These options have a clip at one end that attaches to your float (or to your person, whichever you prefer). This then has a cable on it, which has a rod (the spike) on the other end.

The spike threads through the fish’s gills and mouth (or eye sockets). It acts as an anchor point, stopping each fish coming off. They’re quick to use, but there remains a danger of the fish coming free.

  • Chain and Stringer

These stringers are lengths of chain with individual clips attached.

Each clip holds a separate fish. These are cheap to buy, as well as quick and easy to use. However, the chains are susceptible to rusting in the saltwater.

  • Loop Stringer

Loop stringers perform as you might expect.

Imagine one large metal hoop that carries all of your fish. You unclip a spiked end, thread it through your catch, and then clip it back into place. These stringers can take longer to thread a fish versus other options. However, they generally perform well in every other respect.

Best Spearfishing Stringer on the Market

With all that covered, let’s turn to 3 of the best stringers out there.

1. Rogue Endeavor Loop Stringer with Clip

This large loop stringer from Rogue Endeavor offers a solid all-around experience.

It’s well-rated, with a host of top reviews online. There’s nothing fancy about the design, but that’s no bad thing. Made from stainless steel, you can guarantee its durability and quality (here’s why). Likewise, the steel core lanyard ensures your fish will stay hooked on!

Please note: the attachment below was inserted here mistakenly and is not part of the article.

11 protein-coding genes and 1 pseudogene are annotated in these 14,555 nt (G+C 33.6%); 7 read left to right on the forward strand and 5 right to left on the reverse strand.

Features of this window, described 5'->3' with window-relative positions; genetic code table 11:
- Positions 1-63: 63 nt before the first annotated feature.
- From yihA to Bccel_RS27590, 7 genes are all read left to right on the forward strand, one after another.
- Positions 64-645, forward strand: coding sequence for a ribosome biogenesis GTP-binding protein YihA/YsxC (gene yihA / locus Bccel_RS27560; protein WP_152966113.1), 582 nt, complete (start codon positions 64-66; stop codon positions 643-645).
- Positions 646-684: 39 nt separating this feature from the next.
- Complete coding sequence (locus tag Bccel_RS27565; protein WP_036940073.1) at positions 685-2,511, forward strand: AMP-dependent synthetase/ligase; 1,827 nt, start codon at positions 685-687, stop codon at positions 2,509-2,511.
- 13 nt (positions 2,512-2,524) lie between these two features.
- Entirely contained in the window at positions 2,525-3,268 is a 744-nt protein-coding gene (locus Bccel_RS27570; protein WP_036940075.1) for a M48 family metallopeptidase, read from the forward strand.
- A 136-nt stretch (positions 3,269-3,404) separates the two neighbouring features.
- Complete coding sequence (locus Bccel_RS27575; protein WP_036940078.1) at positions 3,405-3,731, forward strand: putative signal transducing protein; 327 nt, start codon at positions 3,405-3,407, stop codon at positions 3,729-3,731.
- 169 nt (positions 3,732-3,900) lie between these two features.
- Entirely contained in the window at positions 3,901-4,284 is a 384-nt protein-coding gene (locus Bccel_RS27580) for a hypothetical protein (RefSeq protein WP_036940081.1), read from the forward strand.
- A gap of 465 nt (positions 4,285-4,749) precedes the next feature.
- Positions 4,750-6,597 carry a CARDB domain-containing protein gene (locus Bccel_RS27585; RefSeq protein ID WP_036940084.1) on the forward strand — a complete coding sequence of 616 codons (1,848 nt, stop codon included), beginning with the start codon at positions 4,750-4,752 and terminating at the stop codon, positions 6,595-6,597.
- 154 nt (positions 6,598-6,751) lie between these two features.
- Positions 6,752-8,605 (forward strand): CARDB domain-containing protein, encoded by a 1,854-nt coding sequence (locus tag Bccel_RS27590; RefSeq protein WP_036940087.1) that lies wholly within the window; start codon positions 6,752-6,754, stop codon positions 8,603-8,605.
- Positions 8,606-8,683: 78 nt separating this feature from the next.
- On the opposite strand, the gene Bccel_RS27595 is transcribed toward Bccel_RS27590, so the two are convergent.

It includes a quick-release buckle to thread your fish quickly and can be extended by 36 inches too.

2. Eagle Claw Invincible Chain Stringer

This Eagle Claw chain stringer is a great option if you’ve decided this style of stringer is best for you.

For one thing, it’s exceptionally cheap! The metal chain means it should be relatively durable too. Likewise, at 46 inches in length, there’s definitely enough chain to hold all the fish you catch.

You’ll struggle to find anything better at this price point.

3. Riffe Cable and Spike Stringer

Riffe has designed and manufactured a stringer of the highest quality.

It’s another top-rated and well-reviewed option online, at a low price point to boot.

The Riffe is made from stainless steel, which ensures its durability and fitness for purpose. There’s also a quick-release clip, which is another bonus if you need your fish in a hurry.

Stringers don’t get much better.

Time to Wrap Up

There you have it: exactly how to choose the best spearfishing stringer for your dives.

Spearfishing is an epic sport. It combines the joy of a hunt with great exercise. And there’s the added bonus of catching your dinner! However, there are common practical challenges to navigate along the way.

As we’ve seen, spearfish stringers provide an easy solution to storing the fish you catch.

Hopefully, this post has highlighted the reasons you need one in the water, and how to choose the right one for you.

Like this post? Click here to find more recommended spear-fishing gear.